As Capezio marks 120 years in the dance market, the company wants customers to know it still guarantees its products.
"Quality has carried us throughout this entire span of time, so we've created a special quality seal you will see on all of our products and on the doors of stores that carry Capezio," said Deborah Gibbs, director of business development. "How many people can say they have been in business since 1887 and their quality is still good? We plan to make the future just as bright as the past."
In 1887, 17-year-old Italian immigrant Salvatore Capezio opened The Theatrical & Historical Shoemaker shop on Broadway at 39th Street in Manhattan, diagonally across the street from the original Metropolitan Opera House. His business began by repairing theatrical shoes for the Met, and after making an emergency pair for the tenor Jean de Reszke, he made the leap from cobbler to shoemaker.
Dancer Anna Pavlova was a fan whose endorsement the company attributes to its early success. Pavlova dressed her dance company in Capezio shoes for her first U.S. tour in 1910. Sportswear designer Claire McCardell showed the Capezio ballet shoe with her 1941 collection, prompting stores such as Lord & Taylor and Neiman Marcus to carry Capezio footwear. The brand was featured on a 1949 cover of Vogue, and in 1952, Capezio received a Coty Award.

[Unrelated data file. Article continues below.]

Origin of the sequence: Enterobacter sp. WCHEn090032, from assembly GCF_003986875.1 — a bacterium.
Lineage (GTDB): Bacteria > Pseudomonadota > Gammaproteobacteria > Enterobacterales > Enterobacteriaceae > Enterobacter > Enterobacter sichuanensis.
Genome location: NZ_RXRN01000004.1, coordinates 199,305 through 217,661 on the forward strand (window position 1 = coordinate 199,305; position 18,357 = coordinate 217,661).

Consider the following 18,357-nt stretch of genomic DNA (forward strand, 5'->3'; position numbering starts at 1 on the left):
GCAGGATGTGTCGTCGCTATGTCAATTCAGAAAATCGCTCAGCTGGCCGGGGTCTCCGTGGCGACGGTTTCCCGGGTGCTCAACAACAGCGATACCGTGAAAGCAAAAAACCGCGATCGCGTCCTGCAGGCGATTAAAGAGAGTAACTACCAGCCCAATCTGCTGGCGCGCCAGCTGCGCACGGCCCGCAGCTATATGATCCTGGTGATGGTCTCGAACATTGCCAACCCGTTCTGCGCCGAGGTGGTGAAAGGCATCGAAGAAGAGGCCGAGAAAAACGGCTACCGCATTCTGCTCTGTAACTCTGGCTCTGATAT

Based in Totowa, N.J., Capezio is run by the fourth generation of Capezio's family. Shoes, wholesaling from $12 to $60, still make up about two-thirds of the $90 million firm's business.
Apparel produced under the Capezio, Future Star, Front Line, Harmony and the just-launched Capezio Allegro labels wholesales for $10 to $34 and makes up about one-third of sales. While trends have become increasingly important to the dance lines over time, "basics are still the foundation of our business and black is still the most popular color," Gibbs said.
With a dozen stores nationwide, Capezio is opening its first outlet at 1776 Broadway in Manhattan and might open another full-price store this year.
"We don't want to skip a generation," Gibbs said. "We still want every little girl to have worn a pair of Capezio shoes."
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